Super Bowl Domestic Violence Commercial Wants To Get You Talking – And Listening

Has Super Bowl Sunday become a new kind of Domestic Violence Awareness Day? Since video of former Baltimore Ravens player Ray Rice assaulting his then fiancée and now wife surfaced in the fall, much public debate and conversation has taken place around the NFL’s response when professional football players are charged with domestic violence. Since this fall’s public outcry, the NFL has moved forward with a stricter six-game sanction for any player’s first DV offense, and a lifetime ban for the player should further offenses occur.

The NFL also committed itself to domestic violence awareness and prevention, and to prove it, the organization has donated a block of air time during this Sunday’s Super Bowl to air a groundbreaking public service commercial from NO MORE, a public advocacy campaign aimed at stopping domestic violence.

The first-ever Super Bowl commercial to deal with domestic violence, the ad itself avoids any direct images of violence. Based on an actual phone call, the spot opens with a woman calling 911 to order pizza. The operator asks why she’s calling 911 for the delivery before realizing why she can’t talk freely. He gets the caller’s address and assures her help is on the way, even as the woman continues the ruse, asking for a large pie with half pepperoni and half mushrooms. As Time magazine describes, the camera then pans across a house, where it looks like an altercation has occurred, with books strewn about a disheveled rug, a punched-out wall and a broken picture of a woman.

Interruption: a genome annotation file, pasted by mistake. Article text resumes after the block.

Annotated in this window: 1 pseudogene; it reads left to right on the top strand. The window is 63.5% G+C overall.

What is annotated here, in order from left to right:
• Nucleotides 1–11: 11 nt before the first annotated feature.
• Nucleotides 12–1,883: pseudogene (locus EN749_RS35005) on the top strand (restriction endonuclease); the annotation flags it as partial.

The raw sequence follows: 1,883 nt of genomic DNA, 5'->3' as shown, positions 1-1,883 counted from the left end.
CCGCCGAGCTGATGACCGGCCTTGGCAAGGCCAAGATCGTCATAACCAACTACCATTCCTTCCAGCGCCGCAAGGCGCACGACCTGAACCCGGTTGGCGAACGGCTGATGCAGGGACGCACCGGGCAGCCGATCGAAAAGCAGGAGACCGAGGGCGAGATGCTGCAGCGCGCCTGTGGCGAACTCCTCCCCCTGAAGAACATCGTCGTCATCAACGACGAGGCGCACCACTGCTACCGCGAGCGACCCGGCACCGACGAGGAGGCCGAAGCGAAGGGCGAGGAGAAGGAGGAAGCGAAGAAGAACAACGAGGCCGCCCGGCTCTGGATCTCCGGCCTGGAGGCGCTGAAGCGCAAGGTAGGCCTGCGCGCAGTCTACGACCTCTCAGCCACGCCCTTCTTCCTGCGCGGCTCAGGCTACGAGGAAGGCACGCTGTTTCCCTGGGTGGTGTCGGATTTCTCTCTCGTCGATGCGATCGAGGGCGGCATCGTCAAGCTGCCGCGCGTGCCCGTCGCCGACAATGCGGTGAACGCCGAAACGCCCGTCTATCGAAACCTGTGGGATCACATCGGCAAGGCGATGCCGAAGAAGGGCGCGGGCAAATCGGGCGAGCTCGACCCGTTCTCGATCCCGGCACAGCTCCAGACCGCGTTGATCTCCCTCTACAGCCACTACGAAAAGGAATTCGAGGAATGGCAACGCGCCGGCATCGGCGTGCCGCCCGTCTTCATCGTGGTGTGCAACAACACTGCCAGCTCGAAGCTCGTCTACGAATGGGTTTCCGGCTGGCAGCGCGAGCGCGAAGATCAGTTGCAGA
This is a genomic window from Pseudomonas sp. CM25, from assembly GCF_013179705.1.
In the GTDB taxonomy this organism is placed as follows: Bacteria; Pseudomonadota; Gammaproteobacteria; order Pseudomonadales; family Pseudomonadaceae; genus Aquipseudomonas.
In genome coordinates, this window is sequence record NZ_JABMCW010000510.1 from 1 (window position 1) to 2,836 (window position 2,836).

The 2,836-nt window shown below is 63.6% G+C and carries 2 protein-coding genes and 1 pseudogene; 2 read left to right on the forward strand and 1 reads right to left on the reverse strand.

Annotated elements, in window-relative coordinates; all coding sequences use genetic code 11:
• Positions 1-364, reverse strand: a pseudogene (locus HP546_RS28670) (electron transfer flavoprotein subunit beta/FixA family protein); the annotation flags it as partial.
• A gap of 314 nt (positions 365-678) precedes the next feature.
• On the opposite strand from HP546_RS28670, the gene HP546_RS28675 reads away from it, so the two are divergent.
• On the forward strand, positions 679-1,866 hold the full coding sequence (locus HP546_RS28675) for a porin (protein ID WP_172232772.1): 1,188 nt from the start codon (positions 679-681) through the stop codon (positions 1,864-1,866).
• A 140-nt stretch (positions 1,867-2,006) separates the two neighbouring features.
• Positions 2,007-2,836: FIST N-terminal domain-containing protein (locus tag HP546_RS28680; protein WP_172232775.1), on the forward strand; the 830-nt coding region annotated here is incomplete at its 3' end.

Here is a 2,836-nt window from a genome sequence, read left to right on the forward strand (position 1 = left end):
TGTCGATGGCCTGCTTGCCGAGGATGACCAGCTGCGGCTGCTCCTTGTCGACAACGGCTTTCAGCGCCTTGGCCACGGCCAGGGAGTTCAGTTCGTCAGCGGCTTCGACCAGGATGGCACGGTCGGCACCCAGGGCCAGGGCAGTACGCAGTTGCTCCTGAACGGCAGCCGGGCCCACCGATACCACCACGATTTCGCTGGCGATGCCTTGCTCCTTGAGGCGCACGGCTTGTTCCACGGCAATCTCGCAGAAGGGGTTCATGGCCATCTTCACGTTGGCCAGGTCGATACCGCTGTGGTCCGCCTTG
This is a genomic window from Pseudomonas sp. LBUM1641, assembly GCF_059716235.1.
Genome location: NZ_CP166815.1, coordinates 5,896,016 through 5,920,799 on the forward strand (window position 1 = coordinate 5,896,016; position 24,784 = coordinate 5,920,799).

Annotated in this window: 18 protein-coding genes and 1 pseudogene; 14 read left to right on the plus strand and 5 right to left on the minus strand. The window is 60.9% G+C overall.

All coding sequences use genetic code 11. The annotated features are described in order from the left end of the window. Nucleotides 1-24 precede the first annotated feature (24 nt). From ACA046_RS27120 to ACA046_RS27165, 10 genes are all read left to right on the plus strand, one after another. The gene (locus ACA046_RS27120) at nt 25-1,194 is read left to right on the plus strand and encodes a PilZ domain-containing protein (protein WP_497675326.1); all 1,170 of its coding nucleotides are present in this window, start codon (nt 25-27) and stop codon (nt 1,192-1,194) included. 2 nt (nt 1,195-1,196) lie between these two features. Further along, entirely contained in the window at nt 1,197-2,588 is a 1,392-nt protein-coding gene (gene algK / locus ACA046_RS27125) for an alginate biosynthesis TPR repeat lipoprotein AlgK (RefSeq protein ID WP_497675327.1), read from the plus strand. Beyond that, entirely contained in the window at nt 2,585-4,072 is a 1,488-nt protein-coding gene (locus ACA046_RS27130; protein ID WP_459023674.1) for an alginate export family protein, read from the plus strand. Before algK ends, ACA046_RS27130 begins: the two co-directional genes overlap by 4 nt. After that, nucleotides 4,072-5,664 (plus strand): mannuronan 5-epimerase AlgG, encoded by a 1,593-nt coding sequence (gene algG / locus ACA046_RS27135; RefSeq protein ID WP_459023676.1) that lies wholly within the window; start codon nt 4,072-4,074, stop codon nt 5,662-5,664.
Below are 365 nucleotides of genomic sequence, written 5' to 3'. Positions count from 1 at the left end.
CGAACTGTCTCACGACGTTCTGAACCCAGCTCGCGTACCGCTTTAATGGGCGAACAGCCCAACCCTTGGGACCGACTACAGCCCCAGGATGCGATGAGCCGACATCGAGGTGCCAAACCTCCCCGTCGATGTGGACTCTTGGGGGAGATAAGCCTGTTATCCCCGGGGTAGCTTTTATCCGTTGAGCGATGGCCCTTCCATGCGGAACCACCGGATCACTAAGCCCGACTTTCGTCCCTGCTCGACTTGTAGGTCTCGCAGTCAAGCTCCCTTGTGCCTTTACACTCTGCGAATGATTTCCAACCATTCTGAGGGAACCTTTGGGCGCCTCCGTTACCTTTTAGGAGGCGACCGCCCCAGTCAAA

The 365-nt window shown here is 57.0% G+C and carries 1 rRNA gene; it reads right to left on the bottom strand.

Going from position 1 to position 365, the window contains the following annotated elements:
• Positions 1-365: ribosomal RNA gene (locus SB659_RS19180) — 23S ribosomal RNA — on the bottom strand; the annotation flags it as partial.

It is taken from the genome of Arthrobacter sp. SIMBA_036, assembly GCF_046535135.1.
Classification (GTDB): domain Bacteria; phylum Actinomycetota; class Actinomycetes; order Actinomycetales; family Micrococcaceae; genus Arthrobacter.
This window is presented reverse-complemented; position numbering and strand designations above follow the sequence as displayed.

The commercial ends with the line: “When it’s hard to talk, it’s up to us to listen.”

Commercials during the Super Bowl are as almost as big a draw as the Big Game itself, and this one is no exception. The goal of the commercial is to spread DV awareness. How can you help with this mission? The NO MORE campaign asks that if you watch this ad at your Super Bowl party, you do your part to help spark conversation about domestic violence. Here are some ways to get people talking and listening:

Tip #1: Know the Facts: Domestic violence victims can be both women and men. Statistically speaking, 1 in 3 women and 1 in 7 men have experienced domestic violence, and 1 in 5 women and 1 in 16 men have experienced sexual assault at some point in their lifetime. In New Jersey, approximately 70,000 domestic violence offenses are reported to the police each year.

Tip #2: If someone you know discloses that they are experiencing abuse now or have in the past, remember this could be the first time they’re telling someone. Reassure them that you believe them and that the abuse was not their fault. The most important thing you can do in this moment is listen and support them.

Most of all, make sure to be patient, non-judgmental, and respectful of their decisions. Learn the signs of domestic violence and abuse. Ask them if they’d like to talk to a professional counselor, and offer to sit with them while they call a national or local hotline.

Tip #3: Make sure that your friends know whom to call to get help and where to find information. For immediate help, please call 911. Other organizations offering assistance include:

  • NJ Domestic Violence Hotline (24/7): 1-800-572-SAFE (7233)
  • National Domestic Violence Hotline: 1-800-799-SAFE (7233)
  • National Sexual Assault Hotline: 1-800-656-HOPE (4673)
  • Teen Dating Violence Hotline: 1-866-3‌31-9‌474 or text “loveis” to 22522

For further support, our Weinberger Divorce & Family Law Group, LLC website offers important legal information for domestic violence victims in New Jersey, including our how-to guide on filing for a temporary restraining order.

Tip #4: Speak up when you hear offensive comments that degrade women, men, or victims of abuse. According to the NO MORE campaign, “Hey, it’s a Super Bowl party, so there’s a good chance that someone is going to make some inappropriate remarks. The best thing you can do is speak up and tell them that you’re not comfortable with that kind of talk. Simply doing that can help your friends understand that it’s not cool for them or anyone to degrade a person.”

We agree.